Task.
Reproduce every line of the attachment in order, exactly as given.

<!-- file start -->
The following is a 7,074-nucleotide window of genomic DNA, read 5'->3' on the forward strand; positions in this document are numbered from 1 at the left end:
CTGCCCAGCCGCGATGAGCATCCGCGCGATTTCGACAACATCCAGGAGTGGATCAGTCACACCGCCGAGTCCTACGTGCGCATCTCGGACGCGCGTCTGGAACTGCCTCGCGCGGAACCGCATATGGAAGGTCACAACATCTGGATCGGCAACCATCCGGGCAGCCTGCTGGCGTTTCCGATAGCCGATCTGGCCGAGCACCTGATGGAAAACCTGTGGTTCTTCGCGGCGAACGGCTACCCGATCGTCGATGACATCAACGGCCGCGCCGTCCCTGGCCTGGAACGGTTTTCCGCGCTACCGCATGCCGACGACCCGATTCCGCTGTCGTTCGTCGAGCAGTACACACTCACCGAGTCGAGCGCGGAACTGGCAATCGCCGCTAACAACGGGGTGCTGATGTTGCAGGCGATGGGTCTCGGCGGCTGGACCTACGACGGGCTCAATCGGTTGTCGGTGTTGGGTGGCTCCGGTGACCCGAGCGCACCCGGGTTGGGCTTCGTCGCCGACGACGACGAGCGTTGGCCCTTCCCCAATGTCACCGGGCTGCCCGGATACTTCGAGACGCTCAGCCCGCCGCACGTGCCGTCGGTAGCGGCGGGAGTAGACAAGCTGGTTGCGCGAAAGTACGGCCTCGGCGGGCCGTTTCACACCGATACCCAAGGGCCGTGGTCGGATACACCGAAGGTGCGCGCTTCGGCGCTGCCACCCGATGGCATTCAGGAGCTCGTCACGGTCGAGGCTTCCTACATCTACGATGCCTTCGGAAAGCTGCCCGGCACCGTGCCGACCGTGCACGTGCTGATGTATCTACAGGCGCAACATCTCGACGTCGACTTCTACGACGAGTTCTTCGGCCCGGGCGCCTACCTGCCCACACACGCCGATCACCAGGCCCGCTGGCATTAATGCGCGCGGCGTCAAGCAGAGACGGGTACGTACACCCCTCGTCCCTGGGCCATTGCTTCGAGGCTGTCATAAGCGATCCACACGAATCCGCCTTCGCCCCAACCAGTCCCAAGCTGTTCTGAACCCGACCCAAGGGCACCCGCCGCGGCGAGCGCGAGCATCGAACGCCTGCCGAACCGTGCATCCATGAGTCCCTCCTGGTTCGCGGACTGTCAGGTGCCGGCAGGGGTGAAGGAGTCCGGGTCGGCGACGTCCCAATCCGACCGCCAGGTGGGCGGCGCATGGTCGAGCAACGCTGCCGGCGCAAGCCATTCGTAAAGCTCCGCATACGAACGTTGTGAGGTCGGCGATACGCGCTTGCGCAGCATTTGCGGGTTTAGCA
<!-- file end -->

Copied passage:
The following is a 7,074-nucleotide window of genomic DNA, read 5'->3' on the forward strand; positions in this document are numbered from 1 at the left end:
CTGCCCAGCCGCGATGAGCATCCGCGCGATTTCGACAACATCCAGGAGTGGATCAGTCACACCGCCGAGTCCTACGTGCGCATCTCGGACGCGCGTCTGGAACTGCCTCGCGCGGAACCGCATATGGAAGGTCACAACATCTGGATCGGCAACCATCCGGGCAGCCTGCTGGCGTTTCCGATAGCCGATCTGGCCGAGCACCTGATGGAAAACCTGTGGTTCTTCGCGGCGAACGGCTACCCGATCGTCGATGACATCAACGGCCGCGCCGTCCCTGGCCTGGAACGGTTTTCCGCGCTACCGCATGCCGACGACCCGATTCCGCTGTCGTTCGTCGAGCAGTACACACTCACCGAGTCGAGCGCGGAACTGGCAATCGCCGCTAACAACGGGGTGCTGATGTTGCAGGCGATGGGTCTCGGCGGCTGGACCTACGACGGGCTCAATCGGTTGTCGGTGTTGGGTGGCTCCGGTGACCCGAGCGCACCCGGGTTGGGCTTCGTCGCCGACGACGACGAGCGTTGGCCCTTCCCCAATGTCACCGGGCTGCCCGGATACTTCGAGACGCTCAGCCCGCCGCACGTGCCGTCGGTAGCGGCGGGAGTAGACAAGCTGGTTGCGCGAAAGTACGGCCTCGGCGGGCCGTTTCACACCGATACCCAAGGGCCGTGGTCGGATACACCGAAGGTGCGCGCTTCGGCGCTGCCACCCGATGGCATTCAGGAGCTCGTCACGGTCGAGGCTTCCTACATCTACGATGCCTTCGGAAAGCTGCCCGGCACCGTGCCGACCGTGCACGTGCTGATGTATCTACAGGCGCAACATCTCGACGTCGACTTCTACGACGAGTTCTTCGGCCCGGGCGCCTACCTGCCCACACACGCCGATCACCAGGCCCGCTGGCATTAATGCGCGCGGCGTCAAGCAGAGACGGGTACGTACACCCCTCGTCCCTGGGCCATTGCTTCGAGGCTGTCATAAGCGATCCACACGAATCCGCCTTCGCCCCAACCAGTCCCAAGCTGTTCTGAACCCGACCCAAGGGCACCCGCCGCGGCGAGCGCGAGCATCGAACGCCTGCCGAACCGTGCATCCATGAGTCCCTCCTGGTTCGCGGACTGTCAGGTGCCGGCAGGGGTGAAGGAGTCCGGGTCGGCGACGTCCCAATCCGACCGCCAGGTGGGCGGCGCATGGTCGAGCAACGCTGCCGGCGCAAGCCATTCGTAAAGCTCCGCATACGAACGTTGTGAGGTCGGCGATACGCGCTTGCGCAGCATTTGCGGGTTTAGCA